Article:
More to the point, the desire of neo-con establishment in Washington to prove the case of Russian revanchism has yet to be made. Whether Russia’s annexation of Crimea was a response to public demand in a geographically discrete territory populated by ex-Russian military and others whose affinity towards Moscow was stronger than that towards and EU-alligned Kiev, or was simply a military measure deemed necessary to protect Russia’s major naval installation on the Black Sea, it does not portend a desire for further expansion. Significantly, the fact that Russia has not sought to annex the secessionist provinces in the Donbass (or Trans-Dniester or Abkhazia or South Ossetia) despite the public pleas from that realm that they do so, would seem to indicate that Vladimir Putin does not want to annex old Soviet territories which he knows will not only cause more discord with the West, but will also be an economic burden Moscow had hardly afford.

    Lithuania, which does not even have a land border with the mainland of Russia, would appear to be an even less likely target. The Russian population of the Soviet era has, by a majority, either returned to Russia or chose not to because they themselves preferred to live in a Western nation. And Russia has no naval or other military installation in Lithuania to protect.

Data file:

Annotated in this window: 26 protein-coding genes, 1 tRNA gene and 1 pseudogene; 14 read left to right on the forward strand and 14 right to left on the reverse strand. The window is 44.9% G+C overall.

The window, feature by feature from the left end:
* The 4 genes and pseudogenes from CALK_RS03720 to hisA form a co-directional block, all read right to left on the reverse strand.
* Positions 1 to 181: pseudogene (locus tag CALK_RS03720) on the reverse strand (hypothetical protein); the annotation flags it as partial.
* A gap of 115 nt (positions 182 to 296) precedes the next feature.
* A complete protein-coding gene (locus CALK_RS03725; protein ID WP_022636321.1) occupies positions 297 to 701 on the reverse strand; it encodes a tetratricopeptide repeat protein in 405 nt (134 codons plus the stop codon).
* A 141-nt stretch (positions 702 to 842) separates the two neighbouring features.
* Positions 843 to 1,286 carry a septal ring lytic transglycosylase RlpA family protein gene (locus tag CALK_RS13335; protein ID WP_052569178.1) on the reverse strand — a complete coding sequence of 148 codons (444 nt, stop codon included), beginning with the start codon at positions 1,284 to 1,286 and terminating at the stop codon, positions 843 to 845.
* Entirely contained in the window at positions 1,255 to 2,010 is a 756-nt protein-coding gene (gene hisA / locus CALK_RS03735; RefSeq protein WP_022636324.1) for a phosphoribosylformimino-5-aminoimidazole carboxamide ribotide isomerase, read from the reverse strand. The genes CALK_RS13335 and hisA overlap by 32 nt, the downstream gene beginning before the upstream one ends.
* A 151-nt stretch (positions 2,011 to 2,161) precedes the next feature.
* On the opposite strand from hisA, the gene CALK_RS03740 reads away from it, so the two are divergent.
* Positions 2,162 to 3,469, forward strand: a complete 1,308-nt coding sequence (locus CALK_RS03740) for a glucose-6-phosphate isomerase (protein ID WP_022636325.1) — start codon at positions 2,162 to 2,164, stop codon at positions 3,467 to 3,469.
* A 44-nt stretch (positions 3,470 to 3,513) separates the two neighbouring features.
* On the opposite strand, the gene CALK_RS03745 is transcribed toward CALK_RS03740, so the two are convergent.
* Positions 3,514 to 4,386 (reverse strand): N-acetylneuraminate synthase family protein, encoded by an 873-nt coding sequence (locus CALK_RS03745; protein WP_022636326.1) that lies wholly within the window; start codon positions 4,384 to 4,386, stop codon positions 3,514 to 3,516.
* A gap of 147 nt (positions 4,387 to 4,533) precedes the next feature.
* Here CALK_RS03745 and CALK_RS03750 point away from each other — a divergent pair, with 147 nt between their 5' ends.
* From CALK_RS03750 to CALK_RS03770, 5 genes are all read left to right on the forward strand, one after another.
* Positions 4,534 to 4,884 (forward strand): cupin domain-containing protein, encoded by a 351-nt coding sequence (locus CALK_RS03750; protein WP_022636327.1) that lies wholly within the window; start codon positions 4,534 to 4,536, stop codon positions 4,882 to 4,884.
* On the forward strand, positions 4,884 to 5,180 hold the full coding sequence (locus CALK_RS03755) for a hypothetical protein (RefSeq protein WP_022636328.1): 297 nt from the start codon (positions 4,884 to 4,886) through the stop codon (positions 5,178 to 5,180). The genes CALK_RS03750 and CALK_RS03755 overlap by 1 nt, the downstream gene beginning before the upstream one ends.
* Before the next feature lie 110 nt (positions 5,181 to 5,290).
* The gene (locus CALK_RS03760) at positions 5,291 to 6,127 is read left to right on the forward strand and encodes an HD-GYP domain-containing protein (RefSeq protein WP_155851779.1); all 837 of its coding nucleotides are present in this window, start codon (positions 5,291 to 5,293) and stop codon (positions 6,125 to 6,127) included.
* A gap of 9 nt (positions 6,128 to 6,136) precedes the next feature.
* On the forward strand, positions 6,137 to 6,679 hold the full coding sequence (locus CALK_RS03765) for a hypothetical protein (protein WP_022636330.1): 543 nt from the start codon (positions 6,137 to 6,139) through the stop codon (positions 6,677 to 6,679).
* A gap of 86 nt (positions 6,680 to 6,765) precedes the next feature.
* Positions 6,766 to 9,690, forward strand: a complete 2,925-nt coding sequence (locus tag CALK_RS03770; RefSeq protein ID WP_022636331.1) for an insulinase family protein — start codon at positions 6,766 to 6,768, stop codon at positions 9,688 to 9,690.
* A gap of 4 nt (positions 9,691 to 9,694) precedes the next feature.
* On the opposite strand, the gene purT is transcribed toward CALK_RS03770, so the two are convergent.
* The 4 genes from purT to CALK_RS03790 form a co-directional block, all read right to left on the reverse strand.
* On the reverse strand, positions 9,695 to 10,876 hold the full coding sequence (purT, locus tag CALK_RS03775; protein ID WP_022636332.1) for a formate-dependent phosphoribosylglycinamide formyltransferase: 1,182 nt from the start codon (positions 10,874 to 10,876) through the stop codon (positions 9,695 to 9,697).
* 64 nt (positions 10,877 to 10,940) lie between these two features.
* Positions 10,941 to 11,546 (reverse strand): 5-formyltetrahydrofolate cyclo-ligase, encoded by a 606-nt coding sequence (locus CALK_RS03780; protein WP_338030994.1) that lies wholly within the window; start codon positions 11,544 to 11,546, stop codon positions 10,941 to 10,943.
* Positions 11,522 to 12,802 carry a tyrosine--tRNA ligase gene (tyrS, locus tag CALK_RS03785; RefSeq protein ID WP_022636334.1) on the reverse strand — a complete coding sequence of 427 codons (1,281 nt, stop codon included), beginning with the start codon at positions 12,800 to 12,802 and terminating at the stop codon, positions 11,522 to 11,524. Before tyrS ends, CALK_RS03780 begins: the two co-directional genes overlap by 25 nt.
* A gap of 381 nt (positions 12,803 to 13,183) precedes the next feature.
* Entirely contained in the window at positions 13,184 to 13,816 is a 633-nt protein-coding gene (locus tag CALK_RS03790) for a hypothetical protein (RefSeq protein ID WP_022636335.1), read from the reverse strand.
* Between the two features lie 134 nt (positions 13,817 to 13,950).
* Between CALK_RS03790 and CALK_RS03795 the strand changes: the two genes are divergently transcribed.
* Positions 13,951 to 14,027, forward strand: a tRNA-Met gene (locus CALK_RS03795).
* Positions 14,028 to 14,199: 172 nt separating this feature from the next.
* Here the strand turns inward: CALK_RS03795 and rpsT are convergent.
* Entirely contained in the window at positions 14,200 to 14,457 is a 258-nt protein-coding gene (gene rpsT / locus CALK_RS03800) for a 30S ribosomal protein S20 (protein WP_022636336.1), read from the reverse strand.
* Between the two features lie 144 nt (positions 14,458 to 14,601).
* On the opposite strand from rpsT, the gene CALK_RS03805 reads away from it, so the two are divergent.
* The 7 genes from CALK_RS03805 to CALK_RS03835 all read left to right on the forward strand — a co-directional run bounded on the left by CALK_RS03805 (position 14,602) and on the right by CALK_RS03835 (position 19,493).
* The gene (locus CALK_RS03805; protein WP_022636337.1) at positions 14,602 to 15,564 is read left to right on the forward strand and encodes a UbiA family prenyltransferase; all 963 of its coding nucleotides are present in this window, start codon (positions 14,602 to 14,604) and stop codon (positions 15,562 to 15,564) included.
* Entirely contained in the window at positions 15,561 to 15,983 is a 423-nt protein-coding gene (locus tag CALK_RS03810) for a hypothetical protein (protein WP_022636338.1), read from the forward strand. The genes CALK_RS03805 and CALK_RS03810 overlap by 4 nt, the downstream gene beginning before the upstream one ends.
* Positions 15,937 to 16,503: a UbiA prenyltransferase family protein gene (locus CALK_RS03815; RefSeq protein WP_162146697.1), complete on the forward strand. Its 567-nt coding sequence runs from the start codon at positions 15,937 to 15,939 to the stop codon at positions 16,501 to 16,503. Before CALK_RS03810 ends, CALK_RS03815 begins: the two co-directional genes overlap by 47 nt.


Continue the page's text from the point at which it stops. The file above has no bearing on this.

Now, if NATO and the EU were to make a grab for the Russian Kaliningrad exclave, which does border Lithuania, a “green” revolution in the City of Immanuel Kant, and Russia’s strategic military outpost on the Baltic, they would indeed have a fight on their hands. As a son of East Prussia myself, I would certainly like to see the homeland of my ancestors restored to its German roots. But not at the cost of another war. I have been there, and that land has suffered more than its share of death and destruction for the rest of the century.
    HP says:
    March 5, 2015 at 4:24 am

    Why is it so difficult to understand the basic difference between Ukraine and the Balts, i.e. that the Balts are members of NATO whereas Ukraine isn’t? We never committed to the defense of Ukraine, so our not defending Ukraine has precisely zero relevance to the security of Nato members.
    Leo H says:
    March 5, 2015 at 8:14 am

    If the Lithuanians want good relations with Russia they can have them. If they want to participate in this sick Washington’s open campaign to subdue Russia , to hell with their borders. Your call,Vilnius.
    Leo H says:
    March 5, 2015 at 8:18 am

    So the question is acutely phrased “Would Lithuania Go to War for Washington” ? Hopefully not.
    Johann says:
    March 5, 2015 at 9:34 am